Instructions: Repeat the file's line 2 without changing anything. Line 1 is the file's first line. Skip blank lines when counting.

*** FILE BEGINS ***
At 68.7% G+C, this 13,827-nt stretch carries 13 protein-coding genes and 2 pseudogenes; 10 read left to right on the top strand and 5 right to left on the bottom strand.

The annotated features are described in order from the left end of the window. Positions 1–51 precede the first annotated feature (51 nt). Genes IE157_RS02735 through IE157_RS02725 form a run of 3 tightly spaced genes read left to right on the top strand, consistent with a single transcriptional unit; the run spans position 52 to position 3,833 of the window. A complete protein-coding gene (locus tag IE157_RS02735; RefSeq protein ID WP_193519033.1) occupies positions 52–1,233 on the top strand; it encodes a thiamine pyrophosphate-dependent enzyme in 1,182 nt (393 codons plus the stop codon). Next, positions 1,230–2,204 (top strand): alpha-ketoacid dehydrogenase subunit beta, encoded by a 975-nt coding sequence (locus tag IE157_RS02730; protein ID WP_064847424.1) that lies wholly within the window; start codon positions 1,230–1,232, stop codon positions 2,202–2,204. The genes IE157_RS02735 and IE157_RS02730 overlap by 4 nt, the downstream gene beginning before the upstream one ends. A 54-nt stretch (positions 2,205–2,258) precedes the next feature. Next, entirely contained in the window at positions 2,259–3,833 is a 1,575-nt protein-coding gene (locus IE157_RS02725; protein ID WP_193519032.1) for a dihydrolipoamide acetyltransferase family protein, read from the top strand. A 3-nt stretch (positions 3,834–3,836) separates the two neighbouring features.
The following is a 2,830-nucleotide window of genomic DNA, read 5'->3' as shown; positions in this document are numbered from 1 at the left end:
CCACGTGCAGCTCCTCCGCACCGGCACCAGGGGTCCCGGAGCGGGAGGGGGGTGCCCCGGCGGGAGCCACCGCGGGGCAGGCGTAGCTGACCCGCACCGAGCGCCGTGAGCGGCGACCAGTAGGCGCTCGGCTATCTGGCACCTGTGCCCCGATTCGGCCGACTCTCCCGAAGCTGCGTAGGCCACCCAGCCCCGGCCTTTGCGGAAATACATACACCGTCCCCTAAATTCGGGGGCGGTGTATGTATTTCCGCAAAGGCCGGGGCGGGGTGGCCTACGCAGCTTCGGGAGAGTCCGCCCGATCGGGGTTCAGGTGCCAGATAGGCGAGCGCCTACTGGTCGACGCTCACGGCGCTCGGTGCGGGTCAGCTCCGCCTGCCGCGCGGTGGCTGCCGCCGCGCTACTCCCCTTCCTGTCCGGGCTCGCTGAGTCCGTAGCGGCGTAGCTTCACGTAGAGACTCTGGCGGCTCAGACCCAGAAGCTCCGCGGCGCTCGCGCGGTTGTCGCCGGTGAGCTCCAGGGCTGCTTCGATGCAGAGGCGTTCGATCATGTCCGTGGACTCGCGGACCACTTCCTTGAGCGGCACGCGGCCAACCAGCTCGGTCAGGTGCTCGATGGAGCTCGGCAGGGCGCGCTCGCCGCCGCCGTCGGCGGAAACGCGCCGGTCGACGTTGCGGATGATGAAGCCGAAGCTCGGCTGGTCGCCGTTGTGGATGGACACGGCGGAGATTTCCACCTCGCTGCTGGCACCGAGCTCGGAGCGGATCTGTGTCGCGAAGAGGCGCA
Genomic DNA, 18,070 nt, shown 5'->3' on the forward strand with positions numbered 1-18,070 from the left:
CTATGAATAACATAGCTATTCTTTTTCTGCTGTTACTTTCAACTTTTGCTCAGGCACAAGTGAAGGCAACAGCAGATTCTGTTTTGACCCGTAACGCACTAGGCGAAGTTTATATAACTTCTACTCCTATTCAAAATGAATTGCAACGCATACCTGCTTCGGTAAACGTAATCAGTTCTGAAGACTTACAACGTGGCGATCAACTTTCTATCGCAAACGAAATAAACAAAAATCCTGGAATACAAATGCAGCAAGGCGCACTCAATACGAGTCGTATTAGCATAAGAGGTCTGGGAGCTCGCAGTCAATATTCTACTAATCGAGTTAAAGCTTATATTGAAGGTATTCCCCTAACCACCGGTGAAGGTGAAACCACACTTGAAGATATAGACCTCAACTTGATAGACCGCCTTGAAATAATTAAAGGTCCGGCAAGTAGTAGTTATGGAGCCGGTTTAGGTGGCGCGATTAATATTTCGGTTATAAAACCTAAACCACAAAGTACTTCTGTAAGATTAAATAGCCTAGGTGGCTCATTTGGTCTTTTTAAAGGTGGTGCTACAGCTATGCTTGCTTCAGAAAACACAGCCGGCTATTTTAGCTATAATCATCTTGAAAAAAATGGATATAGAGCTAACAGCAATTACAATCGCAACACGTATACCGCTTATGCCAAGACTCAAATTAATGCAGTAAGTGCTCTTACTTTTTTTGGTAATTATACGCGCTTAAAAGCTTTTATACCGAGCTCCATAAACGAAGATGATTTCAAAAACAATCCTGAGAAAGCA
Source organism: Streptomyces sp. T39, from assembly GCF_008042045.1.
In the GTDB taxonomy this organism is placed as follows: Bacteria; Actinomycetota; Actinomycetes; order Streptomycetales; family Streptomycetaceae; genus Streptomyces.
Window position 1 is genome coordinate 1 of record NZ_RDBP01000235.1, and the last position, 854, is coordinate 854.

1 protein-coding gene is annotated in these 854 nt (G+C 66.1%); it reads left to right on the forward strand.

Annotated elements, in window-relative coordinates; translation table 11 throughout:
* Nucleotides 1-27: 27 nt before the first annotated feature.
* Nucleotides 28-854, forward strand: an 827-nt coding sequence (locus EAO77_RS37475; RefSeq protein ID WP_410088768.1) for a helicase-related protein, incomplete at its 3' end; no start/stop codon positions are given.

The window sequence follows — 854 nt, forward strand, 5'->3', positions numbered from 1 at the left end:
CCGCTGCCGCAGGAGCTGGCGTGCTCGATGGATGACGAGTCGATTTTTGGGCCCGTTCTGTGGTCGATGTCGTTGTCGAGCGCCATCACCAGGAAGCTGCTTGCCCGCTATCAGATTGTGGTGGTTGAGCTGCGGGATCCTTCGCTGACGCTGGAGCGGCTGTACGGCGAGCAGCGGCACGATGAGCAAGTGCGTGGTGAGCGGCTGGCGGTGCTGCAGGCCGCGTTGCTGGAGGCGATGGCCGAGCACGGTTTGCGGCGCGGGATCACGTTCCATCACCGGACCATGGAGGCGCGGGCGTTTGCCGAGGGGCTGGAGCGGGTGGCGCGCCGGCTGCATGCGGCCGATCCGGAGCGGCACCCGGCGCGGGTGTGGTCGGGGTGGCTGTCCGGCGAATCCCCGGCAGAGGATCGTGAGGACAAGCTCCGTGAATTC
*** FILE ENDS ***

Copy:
The annotated features are described in order from the left end of the window. Positions 1–51 precede the first annotated feature (51 nt). Genes IE157_RS02735 through IE157_RS02725 form a run of 3 tightly spaced genes read left to right on the top strand, consistent with a single transcriptional unit; the run spans position 52 to position 3,833 of the window. A complete protein-coding gene (locus tag IE157_RS02735; RefSeq protein ID WP_193519033.1) occupies positions 52–1,233 on the top strand; it encodes a thiamine pyrophosphate-dependent enzyme in 1,182 nt (393 codons plus the stop codon). Next, positions 1,230–2,204 (top strand): alpha-ketoacid dehydrogenase subunit beta, encoded by a 975-nt coding sequence (locus tag IE157_RS02730; protein ID WP_064847424.1) that lies wholly within the window; start codon positions 1,230–1,232, stop codon positions 2,202–2,204. The genes IE157_RS02735 and IE157_RS02730 overlap by 4 nt, the downstream gene beginning before the upstream one ends. A 54-nt stretch (positions 2,205–2,258) precedes the next feature. Next, entirely contained in the window at positions 2,259–3,833 is a 1,575-nt protein-coding gene (locus IE157_RS02725; protein ID WP_193519032.1) for a dihydrolipoamide acetyltransferase family protein, read from the top strand. A 3-nt stretch (positions 3,834–3,836) separates the two neighbouring features.